Las Vegas Sun

November 22, 2017

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Q&A with Tim Fisher of Wet ’N’ Wild:

Water park plans to blow away visitors with new attraction


David Duprey / AP

Riders cool off on the Tornado water slide on a hot sunny day at Darien Lake Theme Park Resort in Darien Center, N.Y., Wednesday, June 8, 2011.

Click to enlarge photo

The Tornado water slide is scheduled to open Memorial Day weekend at Wet 'N' Wild.

Map of Wet ’n’ Wild

Wet ’n’ Wild

7055 S. Fort Apache Road, 89148, Las Vegas

With warmer weather pushing out the cool, winter months, swimmers should prepare for a tornado at Wet ’N’ Wild Las Vegas – but not the weather kind.

Wet ’N’ Wild plans for its newest, multimillion-dollar thrill slide, the Tornado, to open on Memorial Day weekend. The slide looks like a sideways funnel connected to a straw. The slide drops four riders in a tube about 35 feet into a funnel and then whips them around its edges at a near-vertical angle, before draining them into the pool, according to park officials.

The Proslide-designed slide is made to make riders feel like they’re falling as they spin around, giving thrill-seekers a dose of adrenaline. The ride will become the park’s newest attraction, adding to a collection of towering, twisting slides with nicknames like The Constrictor and Zip, Zap, Zoom.

The Sun caught up with Tim Fisher, CEO of Village Roadshow Theme Parks, which owns Wet ’N’ Wild, to discuss the slide and what swimmers can expect when the park opens April 12.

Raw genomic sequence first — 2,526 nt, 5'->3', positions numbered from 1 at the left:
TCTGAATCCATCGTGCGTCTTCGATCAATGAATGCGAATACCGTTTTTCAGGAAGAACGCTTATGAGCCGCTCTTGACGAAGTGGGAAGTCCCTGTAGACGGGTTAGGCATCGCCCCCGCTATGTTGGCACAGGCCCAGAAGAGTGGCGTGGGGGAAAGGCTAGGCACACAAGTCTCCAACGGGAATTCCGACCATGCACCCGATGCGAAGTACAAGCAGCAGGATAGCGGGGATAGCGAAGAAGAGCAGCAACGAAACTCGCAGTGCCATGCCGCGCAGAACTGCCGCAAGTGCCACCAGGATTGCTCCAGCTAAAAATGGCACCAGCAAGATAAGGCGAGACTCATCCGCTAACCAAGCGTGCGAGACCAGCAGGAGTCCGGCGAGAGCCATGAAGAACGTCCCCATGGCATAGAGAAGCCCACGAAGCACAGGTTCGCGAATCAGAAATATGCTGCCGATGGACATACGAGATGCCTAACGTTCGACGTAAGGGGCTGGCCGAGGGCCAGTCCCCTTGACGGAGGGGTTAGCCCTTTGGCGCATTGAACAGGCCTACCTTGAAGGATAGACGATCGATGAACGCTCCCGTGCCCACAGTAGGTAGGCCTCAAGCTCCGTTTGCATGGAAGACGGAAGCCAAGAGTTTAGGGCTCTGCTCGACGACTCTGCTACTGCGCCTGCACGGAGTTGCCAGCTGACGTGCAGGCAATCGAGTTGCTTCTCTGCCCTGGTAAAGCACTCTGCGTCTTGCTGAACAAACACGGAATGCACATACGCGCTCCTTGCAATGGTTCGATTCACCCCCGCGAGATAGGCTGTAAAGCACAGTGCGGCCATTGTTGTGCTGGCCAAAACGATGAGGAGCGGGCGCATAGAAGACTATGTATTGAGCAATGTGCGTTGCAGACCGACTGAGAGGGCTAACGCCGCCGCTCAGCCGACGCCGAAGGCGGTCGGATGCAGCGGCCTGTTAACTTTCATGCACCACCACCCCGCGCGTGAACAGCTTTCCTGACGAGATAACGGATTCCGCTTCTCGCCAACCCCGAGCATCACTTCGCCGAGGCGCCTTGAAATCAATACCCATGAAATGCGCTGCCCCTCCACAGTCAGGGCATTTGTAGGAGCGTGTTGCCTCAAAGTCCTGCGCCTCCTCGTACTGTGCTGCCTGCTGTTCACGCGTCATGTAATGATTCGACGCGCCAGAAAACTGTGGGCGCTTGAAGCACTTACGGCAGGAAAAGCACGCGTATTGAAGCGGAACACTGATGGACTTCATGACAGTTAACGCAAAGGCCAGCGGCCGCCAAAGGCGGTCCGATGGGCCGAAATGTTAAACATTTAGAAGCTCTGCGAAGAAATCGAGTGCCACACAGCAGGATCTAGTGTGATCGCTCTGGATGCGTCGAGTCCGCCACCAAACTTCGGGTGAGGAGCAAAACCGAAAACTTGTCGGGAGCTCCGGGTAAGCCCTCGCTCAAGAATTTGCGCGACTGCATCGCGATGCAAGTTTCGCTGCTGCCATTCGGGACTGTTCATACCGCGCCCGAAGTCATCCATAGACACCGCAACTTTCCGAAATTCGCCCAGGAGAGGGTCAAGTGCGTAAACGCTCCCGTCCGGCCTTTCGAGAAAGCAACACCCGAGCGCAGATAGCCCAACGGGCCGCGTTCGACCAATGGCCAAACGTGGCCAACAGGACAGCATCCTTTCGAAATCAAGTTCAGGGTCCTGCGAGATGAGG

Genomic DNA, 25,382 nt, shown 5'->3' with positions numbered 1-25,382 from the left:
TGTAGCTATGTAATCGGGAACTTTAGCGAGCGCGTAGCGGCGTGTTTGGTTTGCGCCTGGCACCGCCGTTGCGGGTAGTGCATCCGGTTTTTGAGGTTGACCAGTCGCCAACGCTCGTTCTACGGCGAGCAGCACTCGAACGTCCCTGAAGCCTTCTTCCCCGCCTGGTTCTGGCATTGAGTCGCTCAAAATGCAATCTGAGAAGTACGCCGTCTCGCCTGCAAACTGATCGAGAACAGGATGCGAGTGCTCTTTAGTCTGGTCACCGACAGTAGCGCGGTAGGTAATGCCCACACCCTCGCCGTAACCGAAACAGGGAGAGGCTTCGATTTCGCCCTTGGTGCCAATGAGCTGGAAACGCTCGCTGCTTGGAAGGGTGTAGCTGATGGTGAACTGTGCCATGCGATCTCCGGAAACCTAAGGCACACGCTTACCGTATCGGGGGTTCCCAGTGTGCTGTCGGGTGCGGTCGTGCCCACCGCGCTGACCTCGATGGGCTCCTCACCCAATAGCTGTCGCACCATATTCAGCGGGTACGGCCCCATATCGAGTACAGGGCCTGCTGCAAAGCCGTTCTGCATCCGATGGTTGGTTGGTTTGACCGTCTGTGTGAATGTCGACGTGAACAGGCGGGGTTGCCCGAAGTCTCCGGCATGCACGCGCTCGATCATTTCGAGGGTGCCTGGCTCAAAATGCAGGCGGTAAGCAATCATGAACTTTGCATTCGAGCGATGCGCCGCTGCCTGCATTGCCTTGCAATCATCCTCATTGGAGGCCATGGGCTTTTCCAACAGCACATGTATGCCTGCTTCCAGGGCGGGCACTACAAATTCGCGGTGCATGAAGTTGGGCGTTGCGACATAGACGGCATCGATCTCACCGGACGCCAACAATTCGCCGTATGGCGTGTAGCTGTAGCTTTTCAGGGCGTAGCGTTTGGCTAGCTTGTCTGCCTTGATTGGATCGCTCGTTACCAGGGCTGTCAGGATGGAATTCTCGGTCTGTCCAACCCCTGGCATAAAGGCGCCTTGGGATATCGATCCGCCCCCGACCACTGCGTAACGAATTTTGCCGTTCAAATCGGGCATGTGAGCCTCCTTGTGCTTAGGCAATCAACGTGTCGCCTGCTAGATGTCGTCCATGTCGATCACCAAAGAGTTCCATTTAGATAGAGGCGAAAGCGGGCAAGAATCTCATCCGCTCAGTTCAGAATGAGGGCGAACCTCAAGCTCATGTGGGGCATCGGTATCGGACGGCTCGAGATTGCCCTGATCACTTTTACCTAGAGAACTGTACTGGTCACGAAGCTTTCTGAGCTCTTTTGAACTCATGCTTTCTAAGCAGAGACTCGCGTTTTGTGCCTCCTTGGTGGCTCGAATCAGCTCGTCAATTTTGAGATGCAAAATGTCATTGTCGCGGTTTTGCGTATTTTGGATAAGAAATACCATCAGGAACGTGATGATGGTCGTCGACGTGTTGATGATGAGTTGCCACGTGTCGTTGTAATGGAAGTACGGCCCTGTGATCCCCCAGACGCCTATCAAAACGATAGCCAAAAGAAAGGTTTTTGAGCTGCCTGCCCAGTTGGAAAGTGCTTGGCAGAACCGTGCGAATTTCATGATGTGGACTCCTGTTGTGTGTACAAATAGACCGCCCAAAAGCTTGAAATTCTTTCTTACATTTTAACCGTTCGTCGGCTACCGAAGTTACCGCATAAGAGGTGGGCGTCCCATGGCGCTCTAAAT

What prompted you to add the slide to the park’s repertoire?

We felt that given the demand we had last year, it would be good to add a new attraction this year. We wanted to do something unique and give our guests something with a more broad demographic appeal, and I think the Tornado is a good fit.

How does the tornado offer a broader demographic appeal?

Even though it is intimidating to look at, I think it does accommodate most riders. It has a thrill component to it. It has a zero-gravity effect that really adds a lot to the ride, but it’s not so extreme that both young and old can’t enjoy it.

Have you ridden the Tornado? If so, what was your experience like?

What I like about the ride is it’s an exhilarating experience. It has a thrill component, but it’s not so extreme that you don’t enjoy riding it. I like the initial drop of the ride because it gives you that thrill.

As you continue to add slides, what water park trends are you looking at today?

What I’m finding is that you’re always pushing the boundaries in terms of innovation and technology. The rides are smoother, more thrilling; they look more intimidating, but they’re better ride experiences. That’s the beauty of technology.

How do they compare to 10 years ago?

When you think about 10 years ago, they were all body slides. Now when you look at them, there are fewer body slides, more rides with two vehicles, and they’re far more complicated. A great example is the “Aqua Loop.” Who would have thought 10 years ago you’d have looping rides (in a water park)?

What other changes can visitors look forward to next year?

We’ve increased the size of our parking lot. The top two things from last year was heat the water in the children’s area and add some more shade, and we’re doing both those things. The other thing we wanted to add was another great ride. We thought by adding another major attraction like the Tornado, we could not only add something from a marketing perspective, but it would reduce the lines as well.

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